The battle over the supercomputing lab planned for Lawrence Berkeley National Laboratory (LBNL) shifted to a new venue Friday: the U.S. Court of Appeals.
The U.S. Department of Energy (DOE) filed an appeal from the ruling of U.S. District Court Judge William Alsup, who upheld the claims of Berkeley activists charging that the UC Board of Regents had erroneously approved the $133 million building project without conducting a federal environmental review.
Alameda environmental attorney Michael Lozeau filed the original challenge on behalf of Save Strawberry Canyon, a coalition whose members include Berkeley resident Sylvia McLaughlin, co-founder of Save the Bay, Lesley Emmington, Janice Thomas and Hank Gehman.
The lab conducted a review of the project under provisions of the California Environmental Quality Act (CEQA) but did not conduct a similar review conforming to the requirements of the National Environmental Protection Act (NEPA).
The original suit named the DOE, LBNL officials and the UC Board of Regents as defendants. Only the DOE is appealing Judge Alsup’s ruling, since the time for final appeals also ended with the close of business Friday.
While lab officials told the public and Berkeley planning commissioners during the CEQA-mandated hearings that the lab would host the National Energy Research Computing Center, a federal supercomputing facility, their attorneys argued during the court case that the building “was, and is, not the Department of Energy’s action.”
Lab attorneys said there was no guarantee the DOE would use the facility for its computing center, therefore no federal environmental review was required.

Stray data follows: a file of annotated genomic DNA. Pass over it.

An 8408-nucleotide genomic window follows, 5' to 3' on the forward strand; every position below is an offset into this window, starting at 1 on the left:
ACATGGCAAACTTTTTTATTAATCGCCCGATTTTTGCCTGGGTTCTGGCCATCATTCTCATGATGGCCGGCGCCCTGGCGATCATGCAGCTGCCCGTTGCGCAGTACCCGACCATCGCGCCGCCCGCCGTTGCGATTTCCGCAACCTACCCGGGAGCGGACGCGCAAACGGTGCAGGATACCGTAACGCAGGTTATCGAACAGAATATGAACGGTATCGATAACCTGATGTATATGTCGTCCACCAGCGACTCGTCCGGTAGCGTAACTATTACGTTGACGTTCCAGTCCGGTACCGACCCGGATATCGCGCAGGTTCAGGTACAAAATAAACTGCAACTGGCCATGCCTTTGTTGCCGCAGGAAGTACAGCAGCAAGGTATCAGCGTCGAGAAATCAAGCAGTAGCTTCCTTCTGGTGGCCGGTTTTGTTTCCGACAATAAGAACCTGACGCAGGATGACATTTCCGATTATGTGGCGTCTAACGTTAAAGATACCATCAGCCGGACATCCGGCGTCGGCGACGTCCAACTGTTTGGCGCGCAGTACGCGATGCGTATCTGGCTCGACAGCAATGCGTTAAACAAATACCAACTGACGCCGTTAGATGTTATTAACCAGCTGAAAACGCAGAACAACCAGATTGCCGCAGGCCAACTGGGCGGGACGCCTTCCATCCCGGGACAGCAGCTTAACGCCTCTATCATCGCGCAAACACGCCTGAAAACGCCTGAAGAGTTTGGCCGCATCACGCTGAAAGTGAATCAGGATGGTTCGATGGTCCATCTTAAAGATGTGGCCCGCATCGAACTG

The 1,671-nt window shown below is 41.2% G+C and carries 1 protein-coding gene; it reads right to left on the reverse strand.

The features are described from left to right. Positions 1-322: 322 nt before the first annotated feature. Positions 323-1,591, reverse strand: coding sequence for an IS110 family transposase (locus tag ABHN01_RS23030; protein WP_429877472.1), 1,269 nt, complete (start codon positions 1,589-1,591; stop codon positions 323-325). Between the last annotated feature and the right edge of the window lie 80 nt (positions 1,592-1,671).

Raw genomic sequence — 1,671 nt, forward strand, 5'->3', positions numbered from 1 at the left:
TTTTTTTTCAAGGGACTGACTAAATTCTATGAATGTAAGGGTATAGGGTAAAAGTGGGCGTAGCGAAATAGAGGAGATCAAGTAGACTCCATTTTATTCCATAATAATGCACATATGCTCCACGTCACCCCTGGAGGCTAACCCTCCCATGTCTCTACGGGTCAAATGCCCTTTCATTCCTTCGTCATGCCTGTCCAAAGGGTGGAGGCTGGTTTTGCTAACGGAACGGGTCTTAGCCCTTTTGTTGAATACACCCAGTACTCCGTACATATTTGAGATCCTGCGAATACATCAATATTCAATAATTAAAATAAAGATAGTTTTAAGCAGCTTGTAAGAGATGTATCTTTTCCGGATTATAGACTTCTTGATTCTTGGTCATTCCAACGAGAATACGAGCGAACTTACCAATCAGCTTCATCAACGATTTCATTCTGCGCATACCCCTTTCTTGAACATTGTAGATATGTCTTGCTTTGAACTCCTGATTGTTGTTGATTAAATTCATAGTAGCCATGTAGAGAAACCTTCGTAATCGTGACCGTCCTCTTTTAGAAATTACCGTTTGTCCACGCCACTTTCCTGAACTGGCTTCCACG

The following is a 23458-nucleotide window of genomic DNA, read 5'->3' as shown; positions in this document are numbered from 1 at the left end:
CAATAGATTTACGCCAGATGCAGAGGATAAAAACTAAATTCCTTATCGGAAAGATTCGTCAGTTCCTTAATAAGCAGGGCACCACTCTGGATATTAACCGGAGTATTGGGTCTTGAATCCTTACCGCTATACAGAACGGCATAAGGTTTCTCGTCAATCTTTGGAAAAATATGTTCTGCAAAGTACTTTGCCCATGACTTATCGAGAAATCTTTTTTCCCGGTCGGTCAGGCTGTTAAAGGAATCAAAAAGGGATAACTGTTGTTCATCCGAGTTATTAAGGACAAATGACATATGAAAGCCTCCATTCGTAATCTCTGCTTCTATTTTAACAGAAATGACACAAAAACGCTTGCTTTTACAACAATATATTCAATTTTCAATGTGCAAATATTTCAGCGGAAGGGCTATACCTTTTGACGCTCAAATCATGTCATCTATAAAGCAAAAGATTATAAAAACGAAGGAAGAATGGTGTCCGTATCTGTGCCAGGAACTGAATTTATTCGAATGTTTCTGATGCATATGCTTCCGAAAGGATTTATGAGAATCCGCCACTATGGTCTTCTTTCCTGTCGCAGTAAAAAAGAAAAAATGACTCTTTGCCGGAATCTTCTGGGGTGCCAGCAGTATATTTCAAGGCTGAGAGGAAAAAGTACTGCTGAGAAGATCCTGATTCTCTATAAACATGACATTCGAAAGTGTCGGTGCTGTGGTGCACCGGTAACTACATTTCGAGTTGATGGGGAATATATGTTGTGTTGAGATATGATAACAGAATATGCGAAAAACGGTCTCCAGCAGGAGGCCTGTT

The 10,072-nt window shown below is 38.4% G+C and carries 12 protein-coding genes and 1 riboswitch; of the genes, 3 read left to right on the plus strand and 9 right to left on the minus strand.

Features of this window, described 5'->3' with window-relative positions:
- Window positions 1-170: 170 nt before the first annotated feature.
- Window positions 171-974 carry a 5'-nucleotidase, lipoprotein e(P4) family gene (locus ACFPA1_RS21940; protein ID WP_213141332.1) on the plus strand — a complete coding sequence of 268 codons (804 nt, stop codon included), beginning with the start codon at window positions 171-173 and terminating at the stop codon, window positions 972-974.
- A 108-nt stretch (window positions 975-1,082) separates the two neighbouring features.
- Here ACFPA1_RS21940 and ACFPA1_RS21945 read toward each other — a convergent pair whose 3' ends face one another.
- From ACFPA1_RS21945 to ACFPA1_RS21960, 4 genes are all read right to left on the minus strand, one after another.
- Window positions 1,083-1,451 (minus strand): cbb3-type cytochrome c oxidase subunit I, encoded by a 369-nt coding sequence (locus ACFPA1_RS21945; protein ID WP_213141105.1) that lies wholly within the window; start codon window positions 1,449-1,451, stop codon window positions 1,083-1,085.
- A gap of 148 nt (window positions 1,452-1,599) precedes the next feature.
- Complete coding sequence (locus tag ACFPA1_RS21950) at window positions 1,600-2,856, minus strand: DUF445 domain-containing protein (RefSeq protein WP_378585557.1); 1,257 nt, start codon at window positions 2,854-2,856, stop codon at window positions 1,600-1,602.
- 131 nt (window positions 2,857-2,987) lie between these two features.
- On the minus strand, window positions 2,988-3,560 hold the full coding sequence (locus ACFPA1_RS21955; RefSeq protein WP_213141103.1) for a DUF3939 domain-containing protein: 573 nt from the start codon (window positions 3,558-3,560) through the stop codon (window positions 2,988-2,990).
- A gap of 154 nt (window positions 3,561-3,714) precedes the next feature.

Alsup ruled that he had found “serious questions going to the merits of [Save Strawberry Canyon’s] claim that the project is a major federal action.”
The appeal was filed by two U.S. Department of Justice attorneys, Barclay T. Samford and Peter C. Whitfield, on behalf of the DOE.
Their notice of appeal did not cite specific reasons for challenging Judge Alsup’s summary judgment, which handed an unqualified victory to the environmentalists.
The proposed lab would be built near the lab’s Blackberry Gate, located at the lab complex.
The university’s plans to build a second lab overlooking Strawberry Canyon have also been shelved, with a new lab to create fuels from crops moving to downtown Berkeley at the site of the old California Department of Health Services building west of campus between Berkeley Way and Hearst Avenue.
A second, smaller lab focusing on photovoltaic and electrochemical power generation will be located on the LBNL campus at a site yet to be determined, lab officials said.